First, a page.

Medically reviewed by Susan Vachon, PA-C on February 4, 2022
Anxiety and depression are not a walk in the park. They are serious mental conditions that can have effects on nearly every facet of your personal and professional life. While anxiety and depression have different symptoms, they can both result in decreased quality of life. We’ve compiled a few of the top ways that depression and anxiety can affect people to help illustrate their full impact.
1. Staying Connected with Family or Friends May Feel Difficult
It’s common for people with anxiety and depression to struggle with maintaining relationships with friends and family, but for different reasons.
With social anxiety, you may have trouble interacting with others. This type of anxiety may cause you to be worried about what people will think of you. It can force you to stay home and avoid social events. And if you do go out, you’ll be trying to plan out exactly what you’ll say in your head, so you may miss out on important context clues in conversations. Naturally, this makes it hard to meet new people or start a new relationship.
Depression is a little different. Rather than being stressed out over how you’ll be perceived, you’ll likely just have no energy or inspiration to leave the house. You might feel like isolating yourself away from the world because you feel like a failure or that you’ll let others down.
2. Your Work or School Performance Might Suffer
With both anxiety and depression, it’s common to have problems concentrating. In anxiety, it’s often because your mind is racing around all of the potential possibilities for a particular situation. For example, you may be so consumed with worry about one thing or another that you struggle with concentrating on day to day tasks.
With depression, these problems revolve more around motivation and making decisions. You may experience a feeling of being excessively tired and having low motivation which makes it more difficult to focus.
In both cases, you might find your work or school performance suffers. You’ll likely have difficulty getting things checked off your to-do list at work or studying for a big test at school. You may even panic when it comes time to speak in front of others. This can potentially lead to negative performance reviews or bad grades.
3. You Might Get Sick More Often
If you feel like you always have a cold of some kind, it could be because your anxiety and depression are wreaking havoc with your immune system. Both of these conditions can lead to an increase of cortisol in the body. This is a stress hormone that facilitates tissue repair in the body and enhances how your brain uses up its energy.
Too much cortisol can weaken your body’s immune system, making it harder for you to fight back against viruses and bacteria. This weakness in the immune system increases depending on how much stress you’re facing. For example, if you’re worried about your loved one who is in the hospital, you’ll likely have an increased chance of getting ill yourself.
A weakened immune system may cause you to need to take more days off of work or cancel plans with friends because you feel too sick.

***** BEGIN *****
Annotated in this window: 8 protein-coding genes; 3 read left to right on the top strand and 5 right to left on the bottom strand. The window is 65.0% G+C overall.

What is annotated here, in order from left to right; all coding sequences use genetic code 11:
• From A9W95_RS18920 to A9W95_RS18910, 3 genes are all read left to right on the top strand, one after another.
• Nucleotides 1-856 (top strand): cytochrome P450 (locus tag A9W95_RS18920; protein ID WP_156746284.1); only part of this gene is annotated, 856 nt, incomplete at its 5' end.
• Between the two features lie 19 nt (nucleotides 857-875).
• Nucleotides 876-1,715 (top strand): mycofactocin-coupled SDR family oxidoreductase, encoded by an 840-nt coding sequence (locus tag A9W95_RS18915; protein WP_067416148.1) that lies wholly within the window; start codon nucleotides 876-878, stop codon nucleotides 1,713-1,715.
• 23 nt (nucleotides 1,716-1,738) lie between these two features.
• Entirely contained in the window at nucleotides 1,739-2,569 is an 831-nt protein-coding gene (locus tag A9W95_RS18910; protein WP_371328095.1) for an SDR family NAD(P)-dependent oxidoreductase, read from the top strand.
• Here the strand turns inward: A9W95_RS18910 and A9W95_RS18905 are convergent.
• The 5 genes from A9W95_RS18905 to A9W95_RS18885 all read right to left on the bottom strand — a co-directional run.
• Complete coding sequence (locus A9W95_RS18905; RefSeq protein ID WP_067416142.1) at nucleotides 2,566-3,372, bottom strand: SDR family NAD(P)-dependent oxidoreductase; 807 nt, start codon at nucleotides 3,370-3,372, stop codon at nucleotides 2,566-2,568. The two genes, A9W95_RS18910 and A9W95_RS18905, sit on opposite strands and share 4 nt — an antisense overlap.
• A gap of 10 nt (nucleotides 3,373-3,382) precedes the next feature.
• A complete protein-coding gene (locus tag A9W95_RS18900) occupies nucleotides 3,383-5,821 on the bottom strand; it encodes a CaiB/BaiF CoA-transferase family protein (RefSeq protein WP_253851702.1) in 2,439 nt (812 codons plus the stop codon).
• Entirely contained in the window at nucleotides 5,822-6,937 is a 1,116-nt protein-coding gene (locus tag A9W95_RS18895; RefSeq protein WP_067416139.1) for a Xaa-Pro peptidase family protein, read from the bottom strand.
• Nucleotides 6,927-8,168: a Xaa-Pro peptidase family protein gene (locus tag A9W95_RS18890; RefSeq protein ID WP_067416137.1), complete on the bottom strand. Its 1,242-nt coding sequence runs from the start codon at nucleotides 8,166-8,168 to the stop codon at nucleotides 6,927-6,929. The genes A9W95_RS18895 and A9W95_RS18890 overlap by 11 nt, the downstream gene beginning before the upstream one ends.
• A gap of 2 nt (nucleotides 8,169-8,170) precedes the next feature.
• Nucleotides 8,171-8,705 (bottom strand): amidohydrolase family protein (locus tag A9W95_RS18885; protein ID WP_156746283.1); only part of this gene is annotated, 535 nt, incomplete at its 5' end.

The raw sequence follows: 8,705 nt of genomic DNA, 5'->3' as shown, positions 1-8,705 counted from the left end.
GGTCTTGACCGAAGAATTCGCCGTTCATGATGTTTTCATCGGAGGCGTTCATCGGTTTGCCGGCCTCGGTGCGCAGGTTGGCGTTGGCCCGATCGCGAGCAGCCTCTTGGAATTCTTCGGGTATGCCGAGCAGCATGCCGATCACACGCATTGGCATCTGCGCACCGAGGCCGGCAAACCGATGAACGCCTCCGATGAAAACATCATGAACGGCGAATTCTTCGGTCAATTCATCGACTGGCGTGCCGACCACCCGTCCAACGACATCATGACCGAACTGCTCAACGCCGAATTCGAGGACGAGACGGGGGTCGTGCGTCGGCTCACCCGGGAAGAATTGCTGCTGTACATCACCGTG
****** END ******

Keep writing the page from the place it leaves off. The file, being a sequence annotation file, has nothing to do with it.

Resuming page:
4. Your Sex Drive May Be Reduced
Remember cortisol? Turns out, having too much of it is also linked to a lower sex drive. When you think about it, that makes total sense. If cortisol is responsible for your stress response, having too much of it means your body can’t really focus on anything other than surviving. In other words, it can make it difficult to get in the mood.
Depression also has a different reason for causing a lack of sex drive. Usually, sex is a pleasurable activity that causes a release of serotonin in the brain, reinforcing these good feelings. In depression, it’s common for people to not have enough serotonin in the brain, meaning they don’t get as much pleasure as they should from sexual activity.
Whatever the case, the end result can make it hard to maintain romantic relationships. If you have a dedicated partner, he or she might be understanding. But if you’re casually dating, it can be very hard to take your relationship to the next level and foster a deeper connection.
5. You May Experience Excessive Guilt
Depression and anxiety don’t discriminate when it comes time to assign blame. They both love to turn the self-loathing to max volume.
With both of these conditions, you might feel guilty over the smallest things. For example, with depression, you might feel guilty over letting your cat down because you’re too lethargic to play with her enough. Or with anxiety, you might fret over not spending time with friends because you are consumed with anxiety about social situations.
Research shows that this may have to do with actual differences in brain processing. One study that focused on people with depression found that the target group did not have concurrent activity in brain regions associated with guilt and knowledge of appropriate behavior — at least when compared to the control group. This means they may not be able to reflect on what should and should not be causing guilt.
Your Daily Life Doesn’t Have to Suffer
If you read through all of these scenarios and thought — that sounds just like me — you can change that. You don’t have to keep suffering. When you consult a medical professional and start a depression treatment or anxiety treatment regimen, you can slowly decrease your symptoms until you feel like yourself again.
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